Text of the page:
My Experience With Postpartum Depression: Part 2

In yesterday's post, I detailed my experience with postpartum depression after my first child, Joshua was born. This post is dedicated to my very different experience after Felicity was born two years later. 


During my pregnancy with Felicity, I felt a little bit of trepidation (and I know my husband did as well!) about what was to come after our daughter was born. I was so worried the irrational rage I felt during my first postpartum experience would come back to taint our lives once again. I prepared as much as I could to make sure my stress would be lessened after bringing our baby home–stocking our freezer with easy meals, nesting like crazy, and writing and scheduling tons of blog posts (for my first blog, which was a full-time job during this stage of my life).

Felicity was born, and I felt like I held my breath for the first month of her life. PMD had hid me like a ton of bricks about 4 weeks after Joshua was born, and so I honestly felt like a ticking time bomb as we crept closer and closer to the close of Felicity's first month of life. To my surprise, the month mark came and went, followed by the second, third, fourth, and fifth. By then, I let go of the worry I had been clinging to. I figured if PMD hadn't come to visit by this time, it wasn't going to. 




Around the time Felicity was 6 months old, we had been happily settled in a new rental home for about 3 months. My blog was doing well, my kids were healthy, my husband was happy at his new job. Everything felt perfect! Imagine my shock when seemingly out of nowhere, I started to experience symptoms of anxiety. I had never dealt with anxiety in my life!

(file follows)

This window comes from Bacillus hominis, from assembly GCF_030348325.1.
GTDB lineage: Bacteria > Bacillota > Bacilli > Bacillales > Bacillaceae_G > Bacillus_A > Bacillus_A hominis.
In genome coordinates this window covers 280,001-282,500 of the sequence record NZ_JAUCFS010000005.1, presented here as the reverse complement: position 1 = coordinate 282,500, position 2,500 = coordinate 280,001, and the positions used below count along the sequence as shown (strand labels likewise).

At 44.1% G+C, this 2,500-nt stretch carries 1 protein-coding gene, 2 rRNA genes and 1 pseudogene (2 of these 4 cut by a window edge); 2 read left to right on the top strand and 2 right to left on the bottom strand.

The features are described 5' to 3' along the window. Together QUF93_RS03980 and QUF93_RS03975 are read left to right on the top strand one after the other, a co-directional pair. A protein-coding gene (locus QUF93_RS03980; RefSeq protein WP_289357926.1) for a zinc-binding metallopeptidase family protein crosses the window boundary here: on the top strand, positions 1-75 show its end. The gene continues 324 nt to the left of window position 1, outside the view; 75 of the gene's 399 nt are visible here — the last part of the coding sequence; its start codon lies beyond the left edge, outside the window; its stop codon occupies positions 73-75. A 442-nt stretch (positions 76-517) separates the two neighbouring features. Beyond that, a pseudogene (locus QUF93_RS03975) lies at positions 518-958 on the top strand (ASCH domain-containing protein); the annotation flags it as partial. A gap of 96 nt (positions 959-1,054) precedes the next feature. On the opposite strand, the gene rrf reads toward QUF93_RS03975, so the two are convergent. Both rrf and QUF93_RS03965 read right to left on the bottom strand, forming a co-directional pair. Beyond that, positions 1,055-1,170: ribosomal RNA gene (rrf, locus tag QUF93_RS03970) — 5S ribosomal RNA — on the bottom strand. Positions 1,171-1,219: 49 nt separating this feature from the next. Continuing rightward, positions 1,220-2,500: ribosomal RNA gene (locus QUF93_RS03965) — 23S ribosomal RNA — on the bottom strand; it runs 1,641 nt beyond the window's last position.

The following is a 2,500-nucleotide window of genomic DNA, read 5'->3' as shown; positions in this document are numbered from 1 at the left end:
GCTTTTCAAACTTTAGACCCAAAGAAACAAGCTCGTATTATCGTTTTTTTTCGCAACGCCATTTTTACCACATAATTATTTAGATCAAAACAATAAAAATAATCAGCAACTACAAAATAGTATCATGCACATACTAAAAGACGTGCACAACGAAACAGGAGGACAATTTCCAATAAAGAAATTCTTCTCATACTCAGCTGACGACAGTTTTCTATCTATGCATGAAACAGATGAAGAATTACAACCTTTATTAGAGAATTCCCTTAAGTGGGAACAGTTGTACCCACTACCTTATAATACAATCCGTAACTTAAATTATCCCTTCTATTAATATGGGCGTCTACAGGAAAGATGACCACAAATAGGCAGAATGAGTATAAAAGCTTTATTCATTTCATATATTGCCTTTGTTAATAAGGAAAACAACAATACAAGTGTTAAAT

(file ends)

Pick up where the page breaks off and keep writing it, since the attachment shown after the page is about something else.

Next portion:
Because my baby was 6 months old, I once again didn't think to tie this change in my moods and behavior to postpartum depression. I had NO idea late onset postpartum mood disorder was a thing!  I had no idea women may not experience any symptoms of PMD until past their babies sixth month of life. Once again, what I was dealing with was different and far less common than what the majority of women dealing with PMD experienced, and once again no one was talking about it. 

The new job Dustin had started had him working nights, and thanks to my incredibly lovely new symptoms of anxiety, I used to lie awake for hours at night, my chest tight, my breathing shallow, imagining dozens of different scenarios in which me and my two young children wound up dead. My mind would be in such a state of irrational panic that my body would physically shut down. I couldn't move. I felt literally paralyzed. Some nights (rare ones, because thankfully she was a good sleeper), Felicity would wake up crying, and I literally could not make my body move to go to her. That was always a fun guilt trip on top of the crippling anxiety.